Since 2006, NHS patients who need routine elective care have had the right to choose between at least four hospitals, including privately run units. But there have been claims that trusts, the local bodies that pay for treatment, restrict choice and favour some hospitals to balance their books. The panel investigated whether the allegations were true.
It found “many examples of PCTs excessively constraining patients’ ability to choose, and providers’ ability to offer routine elective care services”.
Managers restricted GPs’ ability to refer patients to some hospitals by imposing “caps” on the number a provider would be paid to treat and by imposing minimum waiting times, its report said.
Under government targets, patients should be treated within 18 weeks of referral by a GP. But even when surgeons could see them far sooner, the study found that some trusts made hospitals wait as long as 15 weeks before operating. The tactic forced private hospitals, which were more likely to be able to treat patients quickly, to operate as slowly as overcrowded NHS units in an “unfortunate levelling down”.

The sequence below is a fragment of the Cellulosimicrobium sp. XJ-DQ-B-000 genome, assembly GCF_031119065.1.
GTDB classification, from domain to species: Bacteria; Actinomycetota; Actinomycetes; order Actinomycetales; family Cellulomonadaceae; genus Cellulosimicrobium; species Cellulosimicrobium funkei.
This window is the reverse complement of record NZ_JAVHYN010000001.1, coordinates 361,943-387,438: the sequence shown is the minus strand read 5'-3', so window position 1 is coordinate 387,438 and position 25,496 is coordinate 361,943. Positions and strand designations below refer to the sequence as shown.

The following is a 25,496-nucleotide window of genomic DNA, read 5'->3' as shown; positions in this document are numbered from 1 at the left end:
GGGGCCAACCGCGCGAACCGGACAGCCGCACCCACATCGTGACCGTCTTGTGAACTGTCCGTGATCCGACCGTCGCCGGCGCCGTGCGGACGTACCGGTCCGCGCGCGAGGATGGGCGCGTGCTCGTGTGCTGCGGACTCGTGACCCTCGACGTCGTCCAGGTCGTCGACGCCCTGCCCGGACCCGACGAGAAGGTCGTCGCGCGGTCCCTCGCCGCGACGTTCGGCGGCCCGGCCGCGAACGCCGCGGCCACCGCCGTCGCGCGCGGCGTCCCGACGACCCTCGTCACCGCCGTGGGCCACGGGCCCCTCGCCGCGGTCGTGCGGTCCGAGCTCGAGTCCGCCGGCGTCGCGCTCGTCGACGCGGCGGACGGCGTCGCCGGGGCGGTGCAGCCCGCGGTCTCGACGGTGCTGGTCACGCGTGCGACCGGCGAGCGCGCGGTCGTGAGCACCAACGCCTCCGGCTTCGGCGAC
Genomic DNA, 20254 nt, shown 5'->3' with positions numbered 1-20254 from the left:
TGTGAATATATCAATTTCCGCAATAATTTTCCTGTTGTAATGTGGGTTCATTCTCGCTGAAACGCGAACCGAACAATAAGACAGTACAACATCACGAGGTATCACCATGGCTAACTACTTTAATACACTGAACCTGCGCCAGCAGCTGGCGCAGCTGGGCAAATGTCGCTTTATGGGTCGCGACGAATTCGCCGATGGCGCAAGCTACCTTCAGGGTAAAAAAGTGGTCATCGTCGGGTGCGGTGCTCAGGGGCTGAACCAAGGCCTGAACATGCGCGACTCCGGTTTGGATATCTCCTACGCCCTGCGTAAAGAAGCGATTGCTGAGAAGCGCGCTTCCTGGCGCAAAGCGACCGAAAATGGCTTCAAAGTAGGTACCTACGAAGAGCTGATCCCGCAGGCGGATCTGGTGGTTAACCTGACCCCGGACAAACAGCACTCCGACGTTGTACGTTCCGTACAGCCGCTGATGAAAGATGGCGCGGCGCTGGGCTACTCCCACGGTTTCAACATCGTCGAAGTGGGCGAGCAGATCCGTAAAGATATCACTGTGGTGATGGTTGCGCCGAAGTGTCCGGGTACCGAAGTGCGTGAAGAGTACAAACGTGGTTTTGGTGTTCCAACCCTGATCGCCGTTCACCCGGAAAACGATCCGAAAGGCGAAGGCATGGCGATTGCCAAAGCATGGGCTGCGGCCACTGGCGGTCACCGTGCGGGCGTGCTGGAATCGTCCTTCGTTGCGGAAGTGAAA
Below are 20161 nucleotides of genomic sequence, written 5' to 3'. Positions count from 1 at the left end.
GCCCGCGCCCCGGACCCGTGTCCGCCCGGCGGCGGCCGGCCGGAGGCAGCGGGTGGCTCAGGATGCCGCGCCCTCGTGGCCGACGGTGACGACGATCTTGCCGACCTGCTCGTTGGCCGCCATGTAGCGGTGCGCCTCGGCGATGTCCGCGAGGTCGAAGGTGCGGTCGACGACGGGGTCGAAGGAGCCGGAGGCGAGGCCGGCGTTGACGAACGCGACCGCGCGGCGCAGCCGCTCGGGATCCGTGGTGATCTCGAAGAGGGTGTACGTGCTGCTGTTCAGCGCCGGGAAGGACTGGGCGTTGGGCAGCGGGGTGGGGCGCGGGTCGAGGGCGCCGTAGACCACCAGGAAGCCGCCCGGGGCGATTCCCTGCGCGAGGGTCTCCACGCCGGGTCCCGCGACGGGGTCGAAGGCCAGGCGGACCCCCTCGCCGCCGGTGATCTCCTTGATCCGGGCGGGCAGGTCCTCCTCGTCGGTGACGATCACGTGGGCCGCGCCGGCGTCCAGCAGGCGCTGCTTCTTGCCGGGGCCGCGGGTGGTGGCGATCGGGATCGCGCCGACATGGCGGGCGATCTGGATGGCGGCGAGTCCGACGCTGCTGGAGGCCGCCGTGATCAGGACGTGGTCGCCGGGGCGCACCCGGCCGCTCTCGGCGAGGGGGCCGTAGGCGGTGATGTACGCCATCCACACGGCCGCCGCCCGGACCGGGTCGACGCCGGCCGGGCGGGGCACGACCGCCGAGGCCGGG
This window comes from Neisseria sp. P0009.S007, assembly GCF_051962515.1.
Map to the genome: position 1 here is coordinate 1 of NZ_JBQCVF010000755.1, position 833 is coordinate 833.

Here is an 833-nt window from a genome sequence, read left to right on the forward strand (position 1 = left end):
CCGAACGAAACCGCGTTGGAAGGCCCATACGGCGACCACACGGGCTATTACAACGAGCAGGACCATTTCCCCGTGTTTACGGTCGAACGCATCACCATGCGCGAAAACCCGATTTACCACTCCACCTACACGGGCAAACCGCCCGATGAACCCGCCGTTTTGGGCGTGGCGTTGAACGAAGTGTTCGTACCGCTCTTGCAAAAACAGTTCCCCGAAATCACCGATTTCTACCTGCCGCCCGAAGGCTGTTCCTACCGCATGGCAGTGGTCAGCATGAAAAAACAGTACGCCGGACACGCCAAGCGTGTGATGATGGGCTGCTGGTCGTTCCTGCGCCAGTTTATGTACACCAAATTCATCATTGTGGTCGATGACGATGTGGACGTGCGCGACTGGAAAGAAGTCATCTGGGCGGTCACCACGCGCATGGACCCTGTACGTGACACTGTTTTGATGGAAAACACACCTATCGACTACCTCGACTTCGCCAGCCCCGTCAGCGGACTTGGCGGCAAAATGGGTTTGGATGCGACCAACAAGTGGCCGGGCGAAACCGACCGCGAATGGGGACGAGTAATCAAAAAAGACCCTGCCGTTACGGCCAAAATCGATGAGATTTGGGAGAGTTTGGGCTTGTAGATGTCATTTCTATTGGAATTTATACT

Some managers insisted that longer waiting times would lead to overall savings as “experience suggests that if patients wait longer then some will remove themselves from the list”. Interpreting this statement, the panel noted: “We understand that patients will ‘remove themselves from the waiting list’ either by dying or by paying for their own treatment at private-sector providers.”
It said that minimum waiting times should only be used as a “last resort” and told trusts to publish their policies on the home page of their websites.
The panel also found that trusts tended to give elective business to their local NHS hospital, rather than allowing choice, in order to ensure its other services, such as casualty departments, remained financially viable.
The findings come as the NHS is under pressure from increasing demand and tighter budgets. Waiting times have lengthened since last year’s general election and more trusts are increasing the number of procedures of “low clinical value” that they turn down or insisting that patients’ conditions worsen before they are seen.